- Play pink noise through the loudspeaker. This can be easily done with sourced pink noise found online (https://www.youtube.com/watch?v=WJ9Go1PnAVA). Pink noise is used as it creates a sound audible across the entire frequency spectrum and matches the logarithmic nature of human hearing, so will sound of roughly equal loudness at different frequencies.
- Ensure the levels are not clipping on your setup and record approximately 10 seconds of the pink noise.
- Now that you have pink noise recorded, import the audio file into Room EQ Wizard, which is free software available on a range of operating systems, downloadable from https://www.roomeqwizard.com. This can be done by selecting File > Import > Import Audio Data.
Next, navigate to your audio file, select it, then press “Open”.
I didn’t actually have a microphone available at the time of this test myself, so for this example, I’m using some pink noise recorded through my phone’s microphone, so let’s see how (badly) it fairs.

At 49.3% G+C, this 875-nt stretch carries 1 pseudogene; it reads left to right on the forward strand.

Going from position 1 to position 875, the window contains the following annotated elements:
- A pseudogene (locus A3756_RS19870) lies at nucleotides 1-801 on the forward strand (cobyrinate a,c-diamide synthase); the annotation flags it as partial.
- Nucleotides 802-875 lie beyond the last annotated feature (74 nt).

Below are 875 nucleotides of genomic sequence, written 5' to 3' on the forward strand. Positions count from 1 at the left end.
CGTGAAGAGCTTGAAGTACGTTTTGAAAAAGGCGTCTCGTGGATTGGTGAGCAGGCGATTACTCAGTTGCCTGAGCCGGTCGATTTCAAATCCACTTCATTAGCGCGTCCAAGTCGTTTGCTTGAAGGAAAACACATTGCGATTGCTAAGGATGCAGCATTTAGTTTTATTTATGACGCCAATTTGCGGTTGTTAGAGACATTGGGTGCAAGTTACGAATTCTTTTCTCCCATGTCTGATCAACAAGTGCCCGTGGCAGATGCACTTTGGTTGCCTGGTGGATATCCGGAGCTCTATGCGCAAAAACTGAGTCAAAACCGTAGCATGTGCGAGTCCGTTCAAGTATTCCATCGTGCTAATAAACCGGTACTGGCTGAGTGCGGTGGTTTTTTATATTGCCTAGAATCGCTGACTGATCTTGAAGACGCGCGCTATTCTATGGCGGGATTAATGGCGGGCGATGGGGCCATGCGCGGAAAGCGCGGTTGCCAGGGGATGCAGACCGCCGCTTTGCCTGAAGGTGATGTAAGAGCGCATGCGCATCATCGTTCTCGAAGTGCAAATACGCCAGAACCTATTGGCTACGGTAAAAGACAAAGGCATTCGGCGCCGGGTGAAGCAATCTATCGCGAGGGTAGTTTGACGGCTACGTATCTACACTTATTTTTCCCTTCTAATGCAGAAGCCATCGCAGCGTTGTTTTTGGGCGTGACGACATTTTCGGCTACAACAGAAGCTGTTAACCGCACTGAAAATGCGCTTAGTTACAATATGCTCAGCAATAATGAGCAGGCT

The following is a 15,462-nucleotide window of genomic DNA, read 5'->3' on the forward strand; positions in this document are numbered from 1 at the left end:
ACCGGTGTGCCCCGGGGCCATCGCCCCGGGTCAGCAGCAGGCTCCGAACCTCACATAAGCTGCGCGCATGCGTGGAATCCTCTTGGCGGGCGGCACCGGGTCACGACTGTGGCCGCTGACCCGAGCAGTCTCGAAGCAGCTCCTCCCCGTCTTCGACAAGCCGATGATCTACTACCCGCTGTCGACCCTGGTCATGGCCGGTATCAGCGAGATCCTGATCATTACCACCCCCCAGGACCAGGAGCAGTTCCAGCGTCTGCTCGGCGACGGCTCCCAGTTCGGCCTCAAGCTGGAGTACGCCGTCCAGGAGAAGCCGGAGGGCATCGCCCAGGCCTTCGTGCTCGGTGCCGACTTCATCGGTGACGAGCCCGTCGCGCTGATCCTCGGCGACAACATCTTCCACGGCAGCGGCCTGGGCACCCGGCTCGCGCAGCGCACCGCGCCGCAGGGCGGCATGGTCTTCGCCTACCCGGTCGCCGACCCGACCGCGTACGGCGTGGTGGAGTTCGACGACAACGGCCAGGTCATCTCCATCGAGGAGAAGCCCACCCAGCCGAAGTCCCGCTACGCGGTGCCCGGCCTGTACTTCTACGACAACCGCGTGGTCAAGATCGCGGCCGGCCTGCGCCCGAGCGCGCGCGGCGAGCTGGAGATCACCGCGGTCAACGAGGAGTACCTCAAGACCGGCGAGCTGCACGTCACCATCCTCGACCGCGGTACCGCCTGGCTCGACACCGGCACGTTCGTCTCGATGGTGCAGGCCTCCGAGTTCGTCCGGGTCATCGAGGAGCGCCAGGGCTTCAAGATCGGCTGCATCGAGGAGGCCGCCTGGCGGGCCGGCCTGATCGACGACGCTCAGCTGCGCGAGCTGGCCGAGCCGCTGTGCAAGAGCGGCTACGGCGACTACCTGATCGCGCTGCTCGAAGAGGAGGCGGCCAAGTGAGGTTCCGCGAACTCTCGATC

- The audio file will be displayed with phase. Click “All SPL” to show the SPL only.
- You can make out a slight frequency response curve, but to make it clearer, select the “Controls” button to the right of the program. This brings up a control panel with multiple features.
- If you’d like, select “Show frequency bands” to get a better understanding of the range of frequencies.
Select the drop-down button to apply smoothing. Select 1/48 smoothing and then click “Apply smoothing”. This will present a clearer frequency response.
- You can save an image of the frequency response by selecting “Capture”, which can be found just above the top left of the graph. This will open up the export settings. These settings do not need to be changed to export the image, although I recommend you use a resolution of at least 1500. Press the Save icon, highlighted in blue.
Name the file FR 1 48 Smoothed to note the smoothing of your graph.
- Capture the frequency response again but with 1/1 smoothing and you will find a curve style similar to that of most published frequency responses. Take a look at how different the two are and consider where people may be misled due to the effects of smoothing.